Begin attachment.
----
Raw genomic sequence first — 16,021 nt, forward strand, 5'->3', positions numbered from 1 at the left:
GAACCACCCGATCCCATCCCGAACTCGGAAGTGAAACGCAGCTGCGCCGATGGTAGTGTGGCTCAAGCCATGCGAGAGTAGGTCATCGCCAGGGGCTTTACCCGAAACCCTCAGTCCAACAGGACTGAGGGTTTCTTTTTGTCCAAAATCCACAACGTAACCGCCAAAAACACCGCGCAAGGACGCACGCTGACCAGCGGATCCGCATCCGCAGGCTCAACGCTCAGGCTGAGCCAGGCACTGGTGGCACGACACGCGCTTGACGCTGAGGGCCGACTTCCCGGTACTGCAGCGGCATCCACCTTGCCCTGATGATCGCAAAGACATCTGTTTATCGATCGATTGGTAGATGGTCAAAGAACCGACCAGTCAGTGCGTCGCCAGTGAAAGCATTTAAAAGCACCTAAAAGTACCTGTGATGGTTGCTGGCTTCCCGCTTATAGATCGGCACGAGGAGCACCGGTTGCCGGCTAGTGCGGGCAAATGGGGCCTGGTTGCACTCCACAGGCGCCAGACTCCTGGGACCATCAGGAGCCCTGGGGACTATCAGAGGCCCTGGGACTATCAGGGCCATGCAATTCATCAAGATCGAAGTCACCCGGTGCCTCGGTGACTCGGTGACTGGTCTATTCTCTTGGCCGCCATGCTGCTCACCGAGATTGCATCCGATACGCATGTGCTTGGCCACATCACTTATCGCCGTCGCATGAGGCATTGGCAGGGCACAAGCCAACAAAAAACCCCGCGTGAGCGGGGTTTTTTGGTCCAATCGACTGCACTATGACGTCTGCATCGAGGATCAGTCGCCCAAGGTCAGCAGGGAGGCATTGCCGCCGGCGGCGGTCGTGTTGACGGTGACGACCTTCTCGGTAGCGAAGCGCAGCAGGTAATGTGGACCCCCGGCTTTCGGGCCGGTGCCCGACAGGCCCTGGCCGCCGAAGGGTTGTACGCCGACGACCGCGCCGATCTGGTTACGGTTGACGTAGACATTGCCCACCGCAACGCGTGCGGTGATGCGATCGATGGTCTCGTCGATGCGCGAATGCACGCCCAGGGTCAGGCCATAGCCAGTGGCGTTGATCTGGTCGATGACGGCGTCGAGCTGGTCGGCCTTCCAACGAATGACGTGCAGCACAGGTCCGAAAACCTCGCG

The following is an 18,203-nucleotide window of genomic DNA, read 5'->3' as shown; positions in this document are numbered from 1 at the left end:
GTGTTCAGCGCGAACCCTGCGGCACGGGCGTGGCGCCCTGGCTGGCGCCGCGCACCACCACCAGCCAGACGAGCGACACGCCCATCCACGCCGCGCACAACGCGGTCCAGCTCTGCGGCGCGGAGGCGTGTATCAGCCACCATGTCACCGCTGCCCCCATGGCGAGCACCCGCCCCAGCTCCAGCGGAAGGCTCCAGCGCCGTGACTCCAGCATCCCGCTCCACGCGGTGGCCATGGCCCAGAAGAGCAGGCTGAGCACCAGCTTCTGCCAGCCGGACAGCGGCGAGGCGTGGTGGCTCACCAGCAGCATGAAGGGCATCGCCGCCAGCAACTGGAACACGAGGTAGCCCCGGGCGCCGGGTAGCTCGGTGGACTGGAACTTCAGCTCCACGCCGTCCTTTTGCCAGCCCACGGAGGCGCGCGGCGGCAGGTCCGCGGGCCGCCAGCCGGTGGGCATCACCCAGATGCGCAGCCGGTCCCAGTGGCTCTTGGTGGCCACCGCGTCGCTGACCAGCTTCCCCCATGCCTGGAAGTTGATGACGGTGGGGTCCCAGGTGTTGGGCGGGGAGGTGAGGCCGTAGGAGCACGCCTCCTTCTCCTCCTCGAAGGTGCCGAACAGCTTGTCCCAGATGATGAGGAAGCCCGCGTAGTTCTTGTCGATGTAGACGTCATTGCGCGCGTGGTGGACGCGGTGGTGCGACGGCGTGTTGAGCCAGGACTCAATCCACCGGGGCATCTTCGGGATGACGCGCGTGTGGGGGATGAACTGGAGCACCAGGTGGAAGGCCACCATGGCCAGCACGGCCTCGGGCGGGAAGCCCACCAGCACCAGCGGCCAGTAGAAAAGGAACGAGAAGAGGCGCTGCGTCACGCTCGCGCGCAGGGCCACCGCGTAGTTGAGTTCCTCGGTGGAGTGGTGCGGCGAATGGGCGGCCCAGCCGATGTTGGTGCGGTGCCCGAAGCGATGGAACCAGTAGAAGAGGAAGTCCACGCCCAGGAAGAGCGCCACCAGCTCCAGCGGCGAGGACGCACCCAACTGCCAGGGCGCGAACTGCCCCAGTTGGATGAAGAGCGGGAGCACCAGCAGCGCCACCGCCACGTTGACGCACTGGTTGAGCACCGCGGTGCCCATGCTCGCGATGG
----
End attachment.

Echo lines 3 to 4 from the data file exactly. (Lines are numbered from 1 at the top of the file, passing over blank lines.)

The following is an 18,203-nucleotide window of genomic DNA, read 5'->3' as shown; positions in this document are numbered from 1 at the left end:
GTGTTCAGCGCGAACCCTGCGGCACGGGCGTGGCGCCCTGGCTGGCGCCGCGCACCACCACCAGCCAGACGAGCGACACGCCCATCCACGCCGCGCACAACGCGGTCCAGCTCTGCGGCGCGGAGGCGTGTATCAGCCACCATGTCACCGCTGCCCCCATGGCGAGCACCCGCCCCAGCTCCAGCGGAAGGCTCCAGCGCCGTGACTCCAGCATCCCGCTCCACGCGGTGGCCATGGCCCAGAAGAGCAGGCTGAGCACCAGCTTCTGCCAGCCGGACAGCGGCGAGGCGTGGTGGCTCACCAGCAGCATGAAGGGCATCGCCGCCAGCAACTGGAACACGAGGTAGCCCCGGGCGCCGGGTAGCTCGGTGGACTGGAACTTCAGCTCCACGCCGTCCTTTTGCCAGCCCACGGAGGCGCGCGGCGGCAGGTCCGCGGGCCGCCAGCCGGTGGGCATCACCCAGATGCGCAGCCGGTCCCAGTGGCTCTTGGTGGCCACCGCGTCGCTGACCAGCTTCCCCCATGCCTGGAAGTTGATGACGGTGGGGTCCCAGGTGTTGGGCGGGGAGGTGAGGCCGTAGGAGCACGCCTCCTTCTCCTCCTCGAAGGTGCCGAACAGCTTGTCCCAGATGATGAGGAAGCCCGCGTAGTTCTTGTCGATGTAGACGTCATTGCGCGCGTGGTGGACGCGGTGGTGCGACGGCGTGTTGAGCCAGGACTCAATCCACCGGGGCATCTTCGGGATGACGCGCGTGTGGGGGATGAACTGGAGCACCAGGTGGAAGGCCACCATGGCCAGCACGGCCTCGGGCGGGAAGCCCACCAGCACCAGCGGCCAGTAGAAAAGGAACGAGAAGAGGCGCTGCGTCACGCTCGCGCGCAGGGCCACCGCGTAGTTGAGTTCCTCGGTGGAGTGGTGCGGCGAATGGGCGGCCCAGCCGATGTTGGTGCGGTGCCCGAAGCGATGGAACCAGTAGAAGAGGAAGTCCACGCCCAGGAAGAGCGCCACCAGCTCCAGCGGCGAGGACGCACCCAACTGCCAGGGCGCGAACTGCCCCAGTTGGATGAAGAGCGGGAGCACCAGCAGCGCCACCGCCACGTTGACGCACTGGTTGAGCACCGCGGTGCCCATGCTCGCGATGG